Query.comment resolver

Within the Query object type resolver map create a new comment field resolver function.

const resolvers = {
  // ... other resolver maps ...
  Query: {
    // ... other field resolver functions
    async comment(
      parent: unknown,
      args: { id: string },
      context: GraphQLContext,
    ) {},
  },
  // ... other resolver maps ...
}

Within the resolver, you want to fetch the comment by its id.

Add the corresponding logic for retrieving a comment by its id.

const resolvers = {
  // ... other resolver maps ...
  Query: {
    // ... other field resolver functions
    async comment(
      parent: unknown,
      args: { id: string },
      context: GraphQLContext,
    ) {
      return context.prisma.comment.findUnique({
        where: { id: parseInt(args.id) },
      })
    },
  },
  // ... other resolver maps ...
}

Similar to our mutation resolver, we first need to parse the integer value of the id variable value before using the comment.findUnique function for finding one single record with that specific id.

Awesome, let's fetch our comment using a query operation!

Execute the following operation on GraphiQL:

query comment {
  comment(id: 1) {
    id
    body
  }
}

Awesome! šŸŽ‰ Now you can fetch the newly created comment!

{
  "data": {
    "comment": {
      "id": "1",
      "body": "This is my first comment!"
    }
  }
}

Let's also try to fetch a comment by an id that does not exist.

Execute the following operation on GraphiQL:

query comment {
  comment(id: 999999999) {
    id
    body
  }
}

As expected, the comment does not exist, and we receive the following response:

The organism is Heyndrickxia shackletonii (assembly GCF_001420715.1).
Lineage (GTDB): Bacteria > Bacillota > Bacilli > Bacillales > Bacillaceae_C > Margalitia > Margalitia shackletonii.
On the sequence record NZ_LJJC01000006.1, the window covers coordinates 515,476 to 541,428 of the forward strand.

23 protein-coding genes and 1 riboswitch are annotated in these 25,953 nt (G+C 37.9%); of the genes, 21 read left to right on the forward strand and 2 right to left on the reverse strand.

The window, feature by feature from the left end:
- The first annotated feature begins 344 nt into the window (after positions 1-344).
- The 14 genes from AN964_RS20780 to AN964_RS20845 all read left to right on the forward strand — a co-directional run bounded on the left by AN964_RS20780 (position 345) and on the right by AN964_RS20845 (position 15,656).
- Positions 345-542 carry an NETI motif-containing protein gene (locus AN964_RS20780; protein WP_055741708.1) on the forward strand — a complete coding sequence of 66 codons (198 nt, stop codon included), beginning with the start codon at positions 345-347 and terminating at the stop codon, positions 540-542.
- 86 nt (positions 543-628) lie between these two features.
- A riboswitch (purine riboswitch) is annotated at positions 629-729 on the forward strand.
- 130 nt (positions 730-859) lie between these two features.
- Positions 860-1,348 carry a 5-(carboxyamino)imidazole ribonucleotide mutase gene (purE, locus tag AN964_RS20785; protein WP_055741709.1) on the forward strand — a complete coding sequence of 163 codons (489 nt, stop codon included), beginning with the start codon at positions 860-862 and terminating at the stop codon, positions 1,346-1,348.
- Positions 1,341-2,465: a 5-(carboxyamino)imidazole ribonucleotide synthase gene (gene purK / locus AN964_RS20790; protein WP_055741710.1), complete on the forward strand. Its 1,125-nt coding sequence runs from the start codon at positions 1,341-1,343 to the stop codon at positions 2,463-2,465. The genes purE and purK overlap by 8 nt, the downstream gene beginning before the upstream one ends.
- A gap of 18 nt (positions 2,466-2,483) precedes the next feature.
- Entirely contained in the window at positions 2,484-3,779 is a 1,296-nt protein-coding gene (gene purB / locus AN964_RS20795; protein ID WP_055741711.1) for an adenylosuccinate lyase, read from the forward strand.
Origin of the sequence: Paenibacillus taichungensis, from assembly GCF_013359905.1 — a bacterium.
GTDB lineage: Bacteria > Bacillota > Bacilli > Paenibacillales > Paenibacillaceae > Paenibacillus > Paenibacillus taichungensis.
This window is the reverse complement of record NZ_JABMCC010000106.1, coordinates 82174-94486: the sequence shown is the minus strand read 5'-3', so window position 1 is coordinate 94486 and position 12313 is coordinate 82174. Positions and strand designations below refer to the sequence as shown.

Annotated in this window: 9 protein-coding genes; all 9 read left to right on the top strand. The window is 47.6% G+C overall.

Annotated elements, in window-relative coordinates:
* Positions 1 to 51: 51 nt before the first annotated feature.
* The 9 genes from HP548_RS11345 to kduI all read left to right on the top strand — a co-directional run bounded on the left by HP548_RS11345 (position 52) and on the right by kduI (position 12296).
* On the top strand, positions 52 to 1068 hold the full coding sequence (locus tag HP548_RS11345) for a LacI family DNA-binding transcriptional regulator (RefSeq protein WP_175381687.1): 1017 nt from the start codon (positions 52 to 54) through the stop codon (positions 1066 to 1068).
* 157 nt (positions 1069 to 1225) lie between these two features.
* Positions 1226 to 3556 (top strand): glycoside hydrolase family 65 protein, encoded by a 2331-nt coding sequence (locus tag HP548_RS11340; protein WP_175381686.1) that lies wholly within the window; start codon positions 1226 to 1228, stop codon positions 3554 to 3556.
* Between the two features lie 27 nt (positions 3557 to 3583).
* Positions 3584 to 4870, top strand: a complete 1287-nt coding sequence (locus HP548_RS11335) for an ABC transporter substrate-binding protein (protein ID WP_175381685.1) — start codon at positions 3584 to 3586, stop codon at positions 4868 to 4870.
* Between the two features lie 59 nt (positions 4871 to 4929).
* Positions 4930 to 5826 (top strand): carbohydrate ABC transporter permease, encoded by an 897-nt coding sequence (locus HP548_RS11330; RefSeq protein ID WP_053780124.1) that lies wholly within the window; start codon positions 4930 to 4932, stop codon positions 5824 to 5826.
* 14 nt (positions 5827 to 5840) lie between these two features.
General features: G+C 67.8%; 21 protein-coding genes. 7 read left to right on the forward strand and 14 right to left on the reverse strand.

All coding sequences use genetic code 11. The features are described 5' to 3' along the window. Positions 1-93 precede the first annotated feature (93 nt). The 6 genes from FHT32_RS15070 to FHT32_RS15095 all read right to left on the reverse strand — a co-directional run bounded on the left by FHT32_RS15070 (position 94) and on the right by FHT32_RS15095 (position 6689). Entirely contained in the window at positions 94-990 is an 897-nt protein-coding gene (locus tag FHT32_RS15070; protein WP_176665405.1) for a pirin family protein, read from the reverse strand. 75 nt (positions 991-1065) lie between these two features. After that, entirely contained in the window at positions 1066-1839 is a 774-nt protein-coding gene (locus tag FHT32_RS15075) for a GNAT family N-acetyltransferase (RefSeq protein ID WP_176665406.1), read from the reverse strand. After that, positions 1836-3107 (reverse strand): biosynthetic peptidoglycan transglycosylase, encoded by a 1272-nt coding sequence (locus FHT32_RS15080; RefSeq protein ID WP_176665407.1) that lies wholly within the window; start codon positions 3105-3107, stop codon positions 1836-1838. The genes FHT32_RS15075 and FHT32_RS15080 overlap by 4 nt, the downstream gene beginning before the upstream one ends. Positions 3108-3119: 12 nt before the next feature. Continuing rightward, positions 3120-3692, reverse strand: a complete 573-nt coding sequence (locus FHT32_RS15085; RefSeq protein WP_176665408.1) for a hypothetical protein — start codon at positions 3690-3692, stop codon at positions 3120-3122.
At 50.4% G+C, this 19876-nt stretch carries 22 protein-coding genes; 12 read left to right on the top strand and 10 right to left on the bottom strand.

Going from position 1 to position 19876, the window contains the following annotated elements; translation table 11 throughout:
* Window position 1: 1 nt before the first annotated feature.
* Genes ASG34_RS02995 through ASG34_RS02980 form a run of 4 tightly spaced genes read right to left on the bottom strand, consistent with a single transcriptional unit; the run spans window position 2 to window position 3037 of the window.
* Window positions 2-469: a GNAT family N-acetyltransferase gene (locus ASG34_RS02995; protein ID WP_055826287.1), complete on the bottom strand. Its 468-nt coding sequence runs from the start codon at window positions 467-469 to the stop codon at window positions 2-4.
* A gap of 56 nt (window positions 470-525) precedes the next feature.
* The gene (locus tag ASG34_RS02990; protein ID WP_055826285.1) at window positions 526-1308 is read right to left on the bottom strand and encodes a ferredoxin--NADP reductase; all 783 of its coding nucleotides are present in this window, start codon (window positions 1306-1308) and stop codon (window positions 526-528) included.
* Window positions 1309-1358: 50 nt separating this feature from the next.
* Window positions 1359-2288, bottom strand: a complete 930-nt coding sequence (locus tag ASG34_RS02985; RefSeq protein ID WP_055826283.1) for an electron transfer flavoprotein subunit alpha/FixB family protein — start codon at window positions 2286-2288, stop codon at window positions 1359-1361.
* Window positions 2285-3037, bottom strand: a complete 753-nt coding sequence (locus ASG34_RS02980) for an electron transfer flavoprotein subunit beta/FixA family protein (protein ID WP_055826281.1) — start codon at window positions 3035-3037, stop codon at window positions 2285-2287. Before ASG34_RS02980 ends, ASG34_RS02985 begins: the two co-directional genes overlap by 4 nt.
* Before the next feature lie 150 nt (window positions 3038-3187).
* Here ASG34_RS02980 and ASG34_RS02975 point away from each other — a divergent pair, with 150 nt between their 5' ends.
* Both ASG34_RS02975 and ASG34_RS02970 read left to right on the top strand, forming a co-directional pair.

{
  "data": {
    "comment": null
  }
}

So now you implemented fetching a comment by its id.

Up next, let's utilize the graph part of GraphQL for connecting Link object type with the Comment object type.

Link.comments resolver

So far you only fetched single entities within your GraphQL operations.

Let's also add a one-to-many connection from the Link to Comment object types within the GraphQL schema.

Add the Link.comments field to the GraphQL schema definition.

type Link {
  id: ID!
  description: String!
  url: String!
  comments: [Comment!]!
}

Up next, you implement the corresponding Link.comments resolver. For this, you need to touch the Link object types resolver map.

Add the following Link.resolvers implementation:

const resolvers = {
  // ... other resolver maps ...
  Link: {
    // ... other field resolver functions
    comments(parent: Link, args: {}, context: GraphQLContext) {
      return context.prisma.comment.findMany({
        where: {
          linkId: parent.id,
        },
      })
    },
  },
  // ... other resolver maps ...
}

As explained before, the first resolver function argument is always the parent argument. In the case of the context of a Link object type resolver, it is the type of the Link model as exported from the @prisma/client package.

Within the resolver logic, we fetch all the comments that belong to the parent Link element by adding a where filter on the linkId for the value parent.id.

Let's see that in action!

Execute the following operation on GraphiQL:

query feed {
  feed {
    id
    comments {
      id
      body
    }
  }
}

Congratulations! You just fetched the feed of Link elements and the comments that belong to those Link elements within a single query operation!

{
  "data": {
    "feed": [
      {
        "id": "1",
        "comments": [
          {
            "id": "1",
            "body": "This is my first comment!"
          }
        ]
      }
    ]
  }
}

Being able to fetch multiple resources within a single request is one of the main advantages of using GraphQL!

Optional Exercise

As an additional exercise, you can gain more hands-on experience by implementing the resolvers for Comment.link and Query.link.

type Comment {
  link: Link
}
 
type Query {
  link(id: ID): Link
}

Start by adding the fields to the schema definitions and then implement the actual field resolvers.

If you are struggling check out the implementations of the previous resolvers! There is nothing new happening here. You can do it!

Last updated on August 30, 2022